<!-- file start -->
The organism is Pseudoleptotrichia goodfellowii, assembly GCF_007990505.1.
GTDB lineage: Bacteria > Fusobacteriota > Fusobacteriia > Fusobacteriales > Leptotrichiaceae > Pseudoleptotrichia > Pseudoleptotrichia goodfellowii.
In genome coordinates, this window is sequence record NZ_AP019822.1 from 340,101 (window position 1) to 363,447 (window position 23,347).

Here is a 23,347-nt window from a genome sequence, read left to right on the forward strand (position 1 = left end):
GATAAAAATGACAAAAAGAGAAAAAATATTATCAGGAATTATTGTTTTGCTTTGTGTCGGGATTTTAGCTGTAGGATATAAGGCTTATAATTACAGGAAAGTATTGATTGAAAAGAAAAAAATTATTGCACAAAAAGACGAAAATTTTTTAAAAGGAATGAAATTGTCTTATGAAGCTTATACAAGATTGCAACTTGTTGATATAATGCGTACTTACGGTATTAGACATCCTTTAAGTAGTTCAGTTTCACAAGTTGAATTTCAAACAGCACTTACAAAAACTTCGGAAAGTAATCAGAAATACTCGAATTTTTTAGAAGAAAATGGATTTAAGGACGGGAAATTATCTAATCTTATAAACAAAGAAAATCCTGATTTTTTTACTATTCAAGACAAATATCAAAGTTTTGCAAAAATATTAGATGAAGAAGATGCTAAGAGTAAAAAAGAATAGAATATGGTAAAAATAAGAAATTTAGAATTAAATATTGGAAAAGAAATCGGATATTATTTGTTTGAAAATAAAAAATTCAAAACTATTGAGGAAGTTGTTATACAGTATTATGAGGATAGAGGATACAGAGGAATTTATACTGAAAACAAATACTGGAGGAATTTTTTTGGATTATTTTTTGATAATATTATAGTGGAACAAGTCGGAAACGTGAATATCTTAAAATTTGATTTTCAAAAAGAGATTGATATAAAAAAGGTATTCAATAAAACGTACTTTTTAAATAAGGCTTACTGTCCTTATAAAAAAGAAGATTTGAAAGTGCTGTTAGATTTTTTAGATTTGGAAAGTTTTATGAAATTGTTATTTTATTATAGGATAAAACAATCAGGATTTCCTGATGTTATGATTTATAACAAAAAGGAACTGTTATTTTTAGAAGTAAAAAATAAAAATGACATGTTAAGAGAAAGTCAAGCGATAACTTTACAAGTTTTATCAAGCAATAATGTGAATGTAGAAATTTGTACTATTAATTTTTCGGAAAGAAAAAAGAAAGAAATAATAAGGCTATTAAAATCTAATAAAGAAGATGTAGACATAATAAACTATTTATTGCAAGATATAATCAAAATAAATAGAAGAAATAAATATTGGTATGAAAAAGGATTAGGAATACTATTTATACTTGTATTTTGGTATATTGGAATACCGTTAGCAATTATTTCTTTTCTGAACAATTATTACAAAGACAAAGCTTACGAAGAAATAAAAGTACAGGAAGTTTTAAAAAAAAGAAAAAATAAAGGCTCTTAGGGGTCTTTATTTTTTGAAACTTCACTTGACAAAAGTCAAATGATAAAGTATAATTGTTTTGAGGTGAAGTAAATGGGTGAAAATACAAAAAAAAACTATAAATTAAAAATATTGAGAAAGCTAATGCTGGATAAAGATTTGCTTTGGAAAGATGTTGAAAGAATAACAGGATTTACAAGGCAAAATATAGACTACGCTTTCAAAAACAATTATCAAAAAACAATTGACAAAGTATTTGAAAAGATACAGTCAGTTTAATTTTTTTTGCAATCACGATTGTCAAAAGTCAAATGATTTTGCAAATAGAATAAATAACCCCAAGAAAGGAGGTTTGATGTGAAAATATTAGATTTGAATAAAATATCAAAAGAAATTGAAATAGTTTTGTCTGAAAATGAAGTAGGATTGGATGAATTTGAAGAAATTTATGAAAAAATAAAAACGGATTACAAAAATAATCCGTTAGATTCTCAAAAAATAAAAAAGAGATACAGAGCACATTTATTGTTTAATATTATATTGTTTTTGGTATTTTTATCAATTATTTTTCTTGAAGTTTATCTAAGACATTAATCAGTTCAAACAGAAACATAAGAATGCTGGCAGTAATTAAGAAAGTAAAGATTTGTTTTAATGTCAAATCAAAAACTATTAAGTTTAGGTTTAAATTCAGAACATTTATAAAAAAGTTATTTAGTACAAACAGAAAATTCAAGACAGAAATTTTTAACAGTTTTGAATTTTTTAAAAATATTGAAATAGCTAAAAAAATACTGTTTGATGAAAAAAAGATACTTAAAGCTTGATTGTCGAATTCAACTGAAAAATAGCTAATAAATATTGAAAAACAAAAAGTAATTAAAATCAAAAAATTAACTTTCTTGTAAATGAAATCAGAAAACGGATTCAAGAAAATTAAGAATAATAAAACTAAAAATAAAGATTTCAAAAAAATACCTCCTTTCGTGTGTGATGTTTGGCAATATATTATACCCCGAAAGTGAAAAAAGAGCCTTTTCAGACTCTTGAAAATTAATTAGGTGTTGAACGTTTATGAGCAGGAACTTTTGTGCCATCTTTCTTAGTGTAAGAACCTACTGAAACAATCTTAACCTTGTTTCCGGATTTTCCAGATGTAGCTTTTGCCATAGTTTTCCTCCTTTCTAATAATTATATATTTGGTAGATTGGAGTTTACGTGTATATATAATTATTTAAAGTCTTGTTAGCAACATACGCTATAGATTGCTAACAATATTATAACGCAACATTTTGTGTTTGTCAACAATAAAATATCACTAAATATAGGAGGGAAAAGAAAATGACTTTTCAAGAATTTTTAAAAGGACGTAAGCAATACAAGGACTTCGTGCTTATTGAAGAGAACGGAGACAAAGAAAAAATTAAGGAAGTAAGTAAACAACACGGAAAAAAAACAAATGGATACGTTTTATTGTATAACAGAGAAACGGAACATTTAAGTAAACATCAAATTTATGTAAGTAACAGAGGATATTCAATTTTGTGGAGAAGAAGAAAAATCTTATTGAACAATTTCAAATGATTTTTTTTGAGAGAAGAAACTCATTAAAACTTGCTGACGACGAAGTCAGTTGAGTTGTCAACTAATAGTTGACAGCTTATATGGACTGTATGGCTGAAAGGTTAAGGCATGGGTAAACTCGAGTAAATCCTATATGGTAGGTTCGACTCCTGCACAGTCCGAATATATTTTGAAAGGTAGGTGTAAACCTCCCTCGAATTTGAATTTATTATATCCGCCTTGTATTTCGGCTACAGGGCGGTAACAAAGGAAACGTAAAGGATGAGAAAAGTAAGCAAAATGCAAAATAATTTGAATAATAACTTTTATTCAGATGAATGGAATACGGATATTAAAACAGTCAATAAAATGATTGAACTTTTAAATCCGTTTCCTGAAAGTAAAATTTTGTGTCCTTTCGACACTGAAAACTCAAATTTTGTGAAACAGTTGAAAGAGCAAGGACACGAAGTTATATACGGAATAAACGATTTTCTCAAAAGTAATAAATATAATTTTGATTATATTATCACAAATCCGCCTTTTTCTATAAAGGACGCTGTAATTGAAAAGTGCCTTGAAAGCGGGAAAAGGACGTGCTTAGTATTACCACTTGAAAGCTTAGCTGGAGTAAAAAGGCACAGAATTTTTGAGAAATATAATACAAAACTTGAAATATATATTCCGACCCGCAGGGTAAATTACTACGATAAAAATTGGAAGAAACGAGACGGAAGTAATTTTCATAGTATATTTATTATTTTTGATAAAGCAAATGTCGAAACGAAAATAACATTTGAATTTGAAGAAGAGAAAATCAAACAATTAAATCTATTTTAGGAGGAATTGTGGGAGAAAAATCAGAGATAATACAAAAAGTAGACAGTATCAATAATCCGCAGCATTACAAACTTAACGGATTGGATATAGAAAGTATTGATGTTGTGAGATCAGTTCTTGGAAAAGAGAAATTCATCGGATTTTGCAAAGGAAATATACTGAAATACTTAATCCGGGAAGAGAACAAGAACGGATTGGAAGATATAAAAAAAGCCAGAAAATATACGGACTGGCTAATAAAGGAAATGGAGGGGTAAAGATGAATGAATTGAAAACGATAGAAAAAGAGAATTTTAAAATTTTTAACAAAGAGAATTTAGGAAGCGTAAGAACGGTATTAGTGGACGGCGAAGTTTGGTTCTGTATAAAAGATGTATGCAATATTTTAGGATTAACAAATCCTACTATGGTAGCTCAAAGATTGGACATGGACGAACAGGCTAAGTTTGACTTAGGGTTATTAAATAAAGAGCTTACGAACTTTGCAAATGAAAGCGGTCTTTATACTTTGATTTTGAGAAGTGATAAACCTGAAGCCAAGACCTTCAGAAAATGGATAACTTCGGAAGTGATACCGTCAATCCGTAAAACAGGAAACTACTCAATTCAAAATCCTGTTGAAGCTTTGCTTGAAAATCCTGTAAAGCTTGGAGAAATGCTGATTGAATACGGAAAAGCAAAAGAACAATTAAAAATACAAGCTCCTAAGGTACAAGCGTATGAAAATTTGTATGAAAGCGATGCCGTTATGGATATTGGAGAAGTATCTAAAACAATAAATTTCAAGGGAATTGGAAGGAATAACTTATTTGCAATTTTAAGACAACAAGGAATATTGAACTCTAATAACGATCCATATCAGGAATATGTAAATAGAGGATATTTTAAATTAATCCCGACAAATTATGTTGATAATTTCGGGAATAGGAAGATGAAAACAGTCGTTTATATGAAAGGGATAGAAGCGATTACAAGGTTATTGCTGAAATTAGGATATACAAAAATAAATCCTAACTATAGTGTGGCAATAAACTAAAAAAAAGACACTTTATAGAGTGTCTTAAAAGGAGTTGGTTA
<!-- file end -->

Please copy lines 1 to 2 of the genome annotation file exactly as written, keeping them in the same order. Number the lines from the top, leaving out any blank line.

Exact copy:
The organism is Pseudoleptotrichia goodfellowii, assembly GCF_007990505.1.
GTDB lineage: Bacteria > Fusobacteriota > Fusobacteriia > Fusobacteriales > Leptotrichiaceae > Pseudoleptotrichia > Pseudoleptotrichia goodfellowii.